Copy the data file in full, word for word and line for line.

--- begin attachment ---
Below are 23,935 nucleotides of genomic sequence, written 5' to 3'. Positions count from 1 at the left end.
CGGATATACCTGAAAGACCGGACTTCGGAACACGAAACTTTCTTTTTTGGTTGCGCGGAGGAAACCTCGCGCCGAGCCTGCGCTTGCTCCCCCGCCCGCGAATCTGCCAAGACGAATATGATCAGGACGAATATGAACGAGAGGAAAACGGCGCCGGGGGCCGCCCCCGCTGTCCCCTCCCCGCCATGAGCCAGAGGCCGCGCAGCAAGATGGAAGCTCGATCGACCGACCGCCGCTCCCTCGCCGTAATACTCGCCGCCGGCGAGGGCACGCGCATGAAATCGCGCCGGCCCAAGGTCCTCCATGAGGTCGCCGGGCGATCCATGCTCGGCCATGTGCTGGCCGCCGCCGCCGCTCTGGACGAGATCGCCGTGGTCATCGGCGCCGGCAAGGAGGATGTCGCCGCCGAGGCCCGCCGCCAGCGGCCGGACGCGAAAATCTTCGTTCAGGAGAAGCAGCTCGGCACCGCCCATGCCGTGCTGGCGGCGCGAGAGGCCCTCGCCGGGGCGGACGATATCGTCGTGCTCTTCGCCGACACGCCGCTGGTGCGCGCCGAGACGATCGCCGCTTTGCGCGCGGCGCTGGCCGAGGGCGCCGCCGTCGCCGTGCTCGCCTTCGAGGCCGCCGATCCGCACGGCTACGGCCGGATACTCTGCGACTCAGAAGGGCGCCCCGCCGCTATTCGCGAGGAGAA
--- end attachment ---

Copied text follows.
Below are 23,935 nucleotides of genomic sequence, written 5' to 3'. Positions count from 1 at the left end.
CGGATATACCTGAAAGACCGGACTTCGGAACACGAAACTTTCTTTTTTGGTTGCGCGGAGGAAACCTCGCGCCGAGCCTGCGCTTGCTCCCCCGCCCGCGAATCTGCCAAGACGAATATGATCAGGACGAATATGAACGAGAGGAAAACGGCGCCGGGGGCCGCCCCCGCTGTCCCCTCCCCGCCATGAGCCAGAGGCCGCGCAGCAAGATGGAAGCTCGATCGACCGACCGCCGCTCCCTCGCCGTAATACTCGCCGCCGGCGAGGGCACGCGCATGAAATCGCGCCGGCCCAAGGTCCTCCATGAGGTCGCCGGGCGATCCATGCTCGGCCATGTGCTGGCCGCCGCCGCCGCTCTGGACGAGATCGCCGTGGTCATCGGCGCCGGCAAGGAGGATGTCGCCGCCGAGGCCCGCCGCCAGCGGCCGGACGCGAAAATCTTCGTTCAGGAGAAGCAGCTCGGCACCGCCCATGCCGTGCTGGCGGCGCGAGAGGCCCTCGCCGGGGCGGACGATATCGTCGTGCTCTTCGCCGACACGCCGCTGGTGCGCGCCGAGACGATCGCCGCTTTGCGCGCGGCGCTGGCCGAGGGCGCCGCCGTCGCCGTGCTCGCCTTCGAGGCCGCCGATCCGCACGGCTACGGCCGGATACTCTGCGACTCAGAAGGGCGCCCCGCCGCTATTCGCGAGGAGAA